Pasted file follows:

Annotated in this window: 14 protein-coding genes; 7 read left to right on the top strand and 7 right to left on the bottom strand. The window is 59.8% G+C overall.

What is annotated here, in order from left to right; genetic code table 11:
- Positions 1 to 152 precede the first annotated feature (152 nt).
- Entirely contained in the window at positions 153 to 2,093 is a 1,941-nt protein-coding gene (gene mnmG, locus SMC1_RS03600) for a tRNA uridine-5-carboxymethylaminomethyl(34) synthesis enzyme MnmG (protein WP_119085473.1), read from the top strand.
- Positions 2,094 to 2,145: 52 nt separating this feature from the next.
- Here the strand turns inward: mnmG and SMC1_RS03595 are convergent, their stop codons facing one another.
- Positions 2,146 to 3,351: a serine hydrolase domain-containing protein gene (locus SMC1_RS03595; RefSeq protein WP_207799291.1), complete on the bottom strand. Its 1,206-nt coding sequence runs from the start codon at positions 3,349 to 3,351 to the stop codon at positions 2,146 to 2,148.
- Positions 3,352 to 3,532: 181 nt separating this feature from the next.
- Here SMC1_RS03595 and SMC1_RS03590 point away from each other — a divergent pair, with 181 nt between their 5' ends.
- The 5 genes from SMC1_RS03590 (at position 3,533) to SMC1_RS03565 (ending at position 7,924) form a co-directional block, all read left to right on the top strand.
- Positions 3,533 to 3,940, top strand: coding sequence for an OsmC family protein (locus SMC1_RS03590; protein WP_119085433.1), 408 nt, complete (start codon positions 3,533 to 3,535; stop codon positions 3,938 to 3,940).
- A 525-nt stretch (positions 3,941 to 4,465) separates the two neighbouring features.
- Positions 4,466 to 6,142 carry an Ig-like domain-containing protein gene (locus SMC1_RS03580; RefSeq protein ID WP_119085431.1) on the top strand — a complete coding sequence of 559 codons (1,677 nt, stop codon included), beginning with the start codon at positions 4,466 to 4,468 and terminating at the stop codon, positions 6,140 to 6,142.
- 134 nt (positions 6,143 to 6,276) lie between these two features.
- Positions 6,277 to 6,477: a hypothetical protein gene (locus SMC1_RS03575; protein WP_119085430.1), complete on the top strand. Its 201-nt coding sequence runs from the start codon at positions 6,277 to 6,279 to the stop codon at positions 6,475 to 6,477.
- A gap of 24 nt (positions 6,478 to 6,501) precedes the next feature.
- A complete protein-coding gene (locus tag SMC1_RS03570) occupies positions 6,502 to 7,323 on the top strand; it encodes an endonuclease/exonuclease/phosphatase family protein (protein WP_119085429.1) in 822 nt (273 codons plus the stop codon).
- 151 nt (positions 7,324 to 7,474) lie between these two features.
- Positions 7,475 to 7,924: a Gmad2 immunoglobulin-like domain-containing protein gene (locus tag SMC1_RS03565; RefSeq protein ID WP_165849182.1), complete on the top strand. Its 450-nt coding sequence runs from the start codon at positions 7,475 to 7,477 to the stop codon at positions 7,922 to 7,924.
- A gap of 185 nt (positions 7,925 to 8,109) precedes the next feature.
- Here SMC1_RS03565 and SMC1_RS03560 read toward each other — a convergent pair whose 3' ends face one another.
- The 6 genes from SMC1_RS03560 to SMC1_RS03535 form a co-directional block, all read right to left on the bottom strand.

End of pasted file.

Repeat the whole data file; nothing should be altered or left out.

Annotated in this window: 14 protein-coding genes; 7 read left to right on the top strand and 7 right to left on the bottom strand. The window is 59.8% G+C overall.

What is annotated here, in order from left to right; genetic code table 11:
- Positions 1 to 152 precede the first annotated feature (152 nt).
- Entirely contained in the window at positions 153 to 2,093 is a 1,941-nt protein-coding gene (gene mnmG, locus SMC1_RS03600) for a tRNA uridine-5-carboxymethylaminomethyl(34) synthesis enzyme MnmG (protein WP_119085473.1), read from the top strand.
- Positions 2,094 to 2,145: 52 nt separating this feature from the next.
- Here the strand turns inward: mnmG and SMC1_RS03595 are convergent, their stop codons facing one another.
- Positions 2,146 to 3,351: a serine hydrolase domain-containing protein gene (locus SMC1_RS03595; RefSeq protein WP_207799291.1), complete on the bottom strand. Its 1,206-nt coding sequence runs from the start codon at positions 3,349 to 3,351 to the stop codon at positions 2,146 to 2,148.
- Positions 3,352 to 3,532: 181 nt separating this feature from the next.
- Here SMC1_RS03595 and SMC1_RS03590 point away from each other — a divergent pair, with 181 nt between their 5' ends.
- The 5 genes from SMC1_RS03590 (at position 3,533) to SMC1_RS03565 (ending at position 7,924) form a co-directional block, all read left to right on the top strand.
- Positions 3,533 to 3,940, top strand: coding sequence for an OsmC family protein (locus SMC1_RS03590; protein WP_119085433.1), 408 nt, complete (start codon positions 3,533 to 3,535; stop codon positions 3,938 to 3,940).
- A 525-nt stretch (positions 3,941 to 4,465) separates the two neighbouring features.
- Positions 4,466 to 6,142 carry an Ig-like domain-containing protein gene (locus SMC1_RS03580; RefSeq protein ID WP_119085431.1) on the top strand — a complete coding sequence of 559 codons (1,677 nt, stop codon included), beginning with the start codon at positions 4,466 to 4,468 and terminating at the stop codon, positions 6,140 to 6,142.
- 134 nt (positions 6,143 to 6,276) lie between these two features.
- Positions 6,277 to 6,477: a hypothetical protein gene (locus SMC1_RS03575; protein WP_119085430.1), complete on the top strand. Its 201-nt coding sequence runs from the start codon at positions 6,277 to 6,279 to the stop codon at positions 6,475 to 6,477.
- A gap of 24 nt (positions 6,478 to 6,501) precedes the next feature.
- A complete protein-coding gene (locus tag SMC1_RS03570) occupies positions 6,502 to 7,323 on the top strand; it encodes an endonuclease/exonuclease/phosphatase family protein (protein WP_119085429.1) in 822 nt (273 codons plus the stop codon).
- 151 nt (positions 7,324 to 7,474) lie between these two features.
- Positions 7,475 to 7,924: a Gmad2 immunoglobulin-like domain-containing protein gene (locus tag SMC1_RS03565; RefSeq protein ID WP_165849182.1), complete on the top strand. Its 450-nt coding sequence runs from the start codon at positions 7,475 to 7,477 to the stop codon at positions 7,922 to 7,924.
- A gap of 185 nt (positions 7,925 to 8,109) precedes the next feature.
- Here SMC1_RS03565 and SMC1_RS03560 read toward each other — a convergent pair whose 3' ends face one another.
- The 6 genes from SMC1_RS03560 to SMC1_RS03535 form a co-directional block, all read right to left on the bottom strand.